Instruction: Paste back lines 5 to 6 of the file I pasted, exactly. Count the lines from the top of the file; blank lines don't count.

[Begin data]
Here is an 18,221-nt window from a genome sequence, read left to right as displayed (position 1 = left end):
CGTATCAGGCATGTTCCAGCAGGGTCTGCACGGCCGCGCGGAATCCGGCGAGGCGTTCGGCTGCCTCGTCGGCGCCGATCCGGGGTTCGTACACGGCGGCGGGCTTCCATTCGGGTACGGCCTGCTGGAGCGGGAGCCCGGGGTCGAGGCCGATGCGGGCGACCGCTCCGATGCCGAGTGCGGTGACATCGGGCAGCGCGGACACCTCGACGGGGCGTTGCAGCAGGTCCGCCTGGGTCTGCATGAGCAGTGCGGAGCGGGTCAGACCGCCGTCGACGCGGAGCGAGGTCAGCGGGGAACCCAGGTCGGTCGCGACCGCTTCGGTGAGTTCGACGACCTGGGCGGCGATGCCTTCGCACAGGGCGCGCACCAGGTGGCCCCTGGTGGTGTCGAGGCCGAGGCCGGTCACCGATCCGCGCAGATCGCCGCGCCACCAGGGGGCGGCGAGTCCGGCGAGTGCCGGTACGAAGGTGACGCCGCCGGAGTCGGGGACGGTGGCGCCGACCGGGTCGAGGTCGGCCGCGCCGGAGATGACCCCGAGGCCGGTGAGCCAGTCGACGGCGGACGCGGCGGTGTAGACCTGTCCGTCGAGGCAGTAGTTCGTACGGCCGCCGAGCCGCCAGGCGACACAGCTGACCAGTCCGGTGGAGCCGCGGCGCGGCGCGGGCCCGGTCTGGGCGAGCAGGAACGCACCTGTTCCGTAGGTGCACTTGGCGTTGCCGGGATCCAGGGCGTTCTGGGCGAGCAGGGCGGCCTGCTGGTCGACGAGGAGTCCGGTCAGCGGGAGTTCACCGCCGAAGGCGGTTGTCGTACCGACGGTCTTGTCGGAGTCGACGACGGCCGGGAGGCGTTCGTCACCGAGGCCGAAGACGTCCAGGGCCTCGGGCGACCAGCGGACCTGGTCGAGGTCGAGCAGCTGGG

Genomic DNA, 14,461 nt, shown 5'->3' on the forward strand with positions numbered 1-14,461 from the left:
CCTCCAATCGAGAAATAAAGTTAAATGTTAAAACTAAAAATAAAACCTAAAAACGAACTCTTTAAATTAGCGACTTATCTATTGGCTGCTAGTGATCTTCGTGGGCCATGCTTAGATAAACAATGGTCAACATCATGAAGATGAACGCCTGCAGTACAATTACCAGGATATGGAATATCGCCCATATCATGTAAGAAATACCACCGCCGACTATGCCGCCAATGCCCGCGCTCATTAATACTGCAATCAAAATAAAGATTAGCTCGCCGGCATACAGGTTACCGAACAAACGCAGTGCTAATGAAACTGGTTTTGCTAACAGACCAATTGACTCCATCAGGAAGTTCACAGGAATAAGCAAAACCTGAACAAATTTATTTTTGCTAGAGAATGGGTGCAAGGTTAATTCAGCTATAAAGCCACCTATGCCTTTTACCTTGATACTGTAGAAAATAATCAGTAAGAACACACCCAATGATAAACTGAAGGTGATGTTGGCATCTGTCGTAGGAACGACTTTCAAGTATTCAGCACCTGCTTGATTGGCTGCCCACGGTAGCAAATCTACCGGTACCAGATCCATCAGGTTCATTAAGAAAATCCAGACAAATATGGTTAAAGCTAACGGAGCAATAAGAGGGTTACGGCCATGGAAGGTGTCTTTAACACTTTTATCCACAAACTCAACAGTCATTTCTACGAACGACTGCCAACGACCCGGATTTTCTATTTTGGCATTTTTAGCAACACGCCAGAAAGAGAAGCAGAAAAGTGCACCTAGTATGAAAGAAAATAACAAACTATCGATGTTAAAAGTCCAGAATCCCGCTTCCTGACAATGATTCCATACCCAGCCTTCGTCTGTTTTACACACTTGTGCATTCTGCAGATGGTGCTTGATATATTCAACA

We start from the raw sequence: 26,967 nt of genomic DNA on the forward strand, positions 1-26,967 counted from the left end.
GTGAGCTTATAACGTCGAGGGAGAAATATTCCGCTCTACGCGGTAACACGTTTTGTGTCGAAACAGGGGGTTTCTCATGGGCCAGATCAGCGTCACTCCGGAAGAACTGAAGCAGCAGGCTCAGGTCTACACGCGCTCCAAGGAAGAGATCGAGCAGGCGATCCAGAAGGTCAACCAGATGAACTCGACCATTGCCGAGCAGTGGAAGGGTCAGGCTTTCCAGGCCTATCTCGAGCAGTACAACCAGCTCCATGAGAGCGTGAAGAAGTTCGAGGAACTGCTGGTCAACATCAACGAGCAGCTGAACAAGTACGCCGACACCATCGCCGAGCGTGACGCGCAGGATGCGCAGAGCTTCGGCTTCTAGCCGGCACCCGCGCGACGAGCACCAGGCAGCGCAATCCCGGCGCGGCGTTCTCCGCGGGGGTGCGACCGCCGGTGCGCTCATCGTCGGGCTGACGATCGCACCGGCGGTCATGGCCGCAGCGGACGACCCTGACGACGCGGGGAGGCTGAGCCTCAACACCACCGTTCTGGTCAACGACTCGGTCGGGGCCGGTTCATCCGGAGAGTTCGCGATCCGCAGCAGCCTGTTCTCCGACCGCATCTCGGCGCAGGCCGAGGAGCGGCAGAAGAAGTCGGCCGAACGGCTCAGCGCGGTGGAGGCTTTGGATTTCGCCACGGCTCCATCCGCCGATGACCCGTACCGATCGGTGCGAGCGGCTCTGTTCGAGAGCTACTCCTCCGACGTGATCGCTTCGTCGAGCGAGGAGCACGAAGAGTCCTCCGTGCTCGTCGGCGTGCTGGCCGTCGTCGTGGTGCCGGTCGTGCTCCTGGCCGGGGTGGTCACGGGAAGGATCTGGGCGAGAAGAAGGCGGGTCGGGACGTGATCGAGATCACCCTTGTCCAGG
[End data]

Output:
We start from the raw sequence: 26,967 nt of genomic DNA on the forward strand, positions 1-26,967 counted from the left end.
GTGAGCTTATAACGTCGAGGGAGAAATATTCCGCTCTACGCGGTAACACGTTTTGTGTCGAAACAGGGGGTTTCTCATGGGCCAGATCAGCGTCACTCCGGAAGAACTGAAGCAGCAGGCTCAGGTCTACACGCGCTCCAAGGAAGAGATCGAGCAGGCGATCCAGAAGGTCAACCAGATGAACTCGACCATTGCCGAGCAGTGGAAGGGTCAGGCTTTCCAGGCCTATCTCGAGCAGTACAACCAGCTCCATGAGAGCGTGAAGAAGTTCGAGGAACTGCTGGTCAACATCAACGAGCAGCTGAACAAGTACGCCGACACCATCGCCGAGCGTGACGCGCAGGATGCGCAGAGCTTCGGCTTCTAGCCGGCACCCGCGCGACGAGCACCAGGCAGCGCAATCCCGGCGCGGCGTTCTCCGCGGGGGTGCGACCGCCGGTGCGCTCATCGTCGGGCTGACGATCGCACCGGCGGTCATGGCCGCAGCGGACGACCCTGACGACGCGGGGAGGCTGAGCCTCAACACCACCGTTCTGGTCAACGACTCGGTCGGGGCCGGTTCATCCGGAGAGTTCGCGATCCGCAGCAGCCTGTTCTCCGACCGCATCTCGGCGCAGGCCGAGGAGCGGCAGAAGAAGTCGGCCGAACGGCTCAGCGCGGTGGAGGCTTTGGATTTCGCCACGGCTCCATCCGCCGATGACCCGTACCGATCGGTGCGAGCGGCTCTGTTCGAGAGCTACTCCTCCGACGTGATCGCTTCGTCGAGCGAGGAGCACGAAGAGTCCTCCGTGCTCGTCGGCGTGCTGGCCGTCGTCGTGGTGCCGGTCGTGCTCCTGGCCGGGGTGGTCACGGGAAGGATCTGGGCGAGAAGAAGGCGGGTCGGGACGTGATCGAGATCACCCTTGTCCAGG